Employees should regularly inspect for cracks, stretching, etc. on cables, chains, clamps, hooks, and other equipment that are frequently placed under mechanical stress. Spreading, crimps, or cracks are warning signs of danger. If you feel the equipment is damaged or creating a possible hazard, report this to your supervisor immediately.
The employee responsible for placing the lockout device and tag in place must write the reason(s) the machine is not operable on the tag and sign it before placing the tag on the equipment.
Before starting maintenance or repair, ensure that all energy has been released and/or disconnected from the equipment.
Each employee must remove its tag after the equipment is repaired and notify any affected personnel. When more than one trade or employee is involved in repair or maintenance of such equipment, a compound locking device shall be used. Each trade or employee involved shall apply his or her own lock and personal tag.
A lockout device and tag shall be placed on the junction box of stationary, permanently wired equipment with the energy activating device placed in the "Off" position. This lockout/tagout procedure will reduce accidents caused by the unexpected or accidental start-up or release of energy.
The equipment shall not be put back in service until after the last trade/employee removes its lock and tag.
Each employee should become thoroughly familiar with the UAH Lockout/Tagout Program .
It takes very little electric current to kill -- less than one-tenth of an ampere. With good contact, 115 volts is sufficient to cause death. There have been fatal electric shocks where voltage as low as 60 to 70 volts was involved. All electrical equipment should be periodically inspected. Spliced or damaged electrical cords shall not be used until properly repaired. Electrical cords on power tools and extension cords shall have heavy-duty rubber insulation. All electrical tools and equipment should be properly grounded or be of the double-insulated type.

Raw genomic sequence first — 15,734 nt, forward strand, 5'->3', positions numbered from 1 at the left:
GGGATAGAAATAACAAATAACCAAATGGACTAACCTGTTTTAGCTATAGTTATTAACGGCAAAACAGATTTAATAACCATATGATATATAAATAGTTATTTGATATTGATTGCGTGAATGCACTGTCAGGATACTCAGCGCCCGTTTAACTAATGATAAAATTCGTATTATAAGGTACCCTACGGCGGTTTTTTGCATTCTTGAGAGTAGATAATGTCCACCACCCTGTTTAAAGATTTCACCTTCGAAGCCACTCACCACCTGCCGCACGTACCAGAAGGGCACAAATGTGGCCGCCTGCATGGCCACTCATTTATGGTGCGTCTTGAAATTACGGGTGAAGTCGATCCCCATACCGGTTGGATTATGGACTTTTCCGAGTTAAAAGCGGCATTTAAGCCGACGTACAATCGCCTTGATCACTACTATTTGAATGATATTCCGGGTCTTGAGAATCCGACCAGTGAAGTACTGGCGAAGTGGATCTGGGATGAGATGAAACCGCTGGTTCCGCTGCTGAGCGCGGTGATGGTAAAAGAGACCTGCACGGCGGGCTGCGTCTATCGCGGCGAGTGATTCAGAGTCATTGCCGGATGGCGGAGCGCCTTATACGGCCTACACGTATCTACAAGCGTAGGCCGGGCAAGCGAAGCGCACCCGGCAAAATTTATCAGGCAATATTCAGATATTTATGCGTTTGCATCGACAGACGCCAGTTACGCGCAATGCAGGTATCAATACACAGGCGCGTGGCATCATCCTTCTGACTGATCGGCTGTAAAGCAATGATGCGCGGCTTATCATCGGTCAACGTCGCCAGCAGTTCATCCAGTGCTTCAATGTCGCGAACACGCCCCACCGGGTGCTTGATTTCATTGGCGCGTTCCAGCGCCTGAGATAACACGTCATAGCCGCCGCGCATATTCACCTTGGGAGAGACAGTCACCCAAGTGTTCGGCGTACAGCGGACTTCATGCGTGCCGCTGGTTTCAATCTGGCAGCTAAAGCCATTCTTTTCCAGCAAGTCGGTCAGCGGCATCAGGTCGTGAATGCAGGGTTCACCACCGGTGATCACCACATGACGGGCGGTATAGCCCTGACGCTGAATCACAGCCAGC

No electrical work should be performed "hot" when it can be accomplished "cold". All exposed electrical wires should be considered "hot" or "live" until checked by the Facilities and Operations electricians. Suitable means should be provided for identifying all electrical equipment and circuits, especially if two or more voltages are used on the same job. Electrical repairs or electrical installations shall be made only by Facilities and Operations electricians or by certified contractors under the direction of Facilities and Operations personnel.
Switches, fuses, circuit breakers, and other control devices in areas where explosives or other flammable liquids or gases exist shall be the type designed for use in these areas.
Employees should never use electrical equipment when standing in or near water. In places such as bathrooms, kitchens, laundries, and out-of-doors, where a person having wet hands or standing on a wet surface to touch objects that may be energized, a ground-fault circuit interrupter (GFI) shall be installed in the circuit to prevent electrical shock. Portable ground-fault interrupters shall be made available for checkout from the Stockroom.
Sources of ignition, such as cigarettes, matches, portable heating equipment, unguarded light bulbs, etc., are prohibited in areas where explosives, flammable liquids or gases, or other combustibles exist. (i.e., near chemical exhaust outlets, flammable storage areas, sump pump areas, and refueling areas.)
Flammable liquids shall be kept in approved safety cans for use in small quantities and for transportation. These containers shall be clearly labeled and stored in a separate, protected area.
Refueling a small engine that is running or hot can be dangerous and should be avoided. Always clean up spills that occur during refueling before re-starting engines.
Rags that contain oils or solvents shall be kept in covered metal containers until they can be disposed of safely.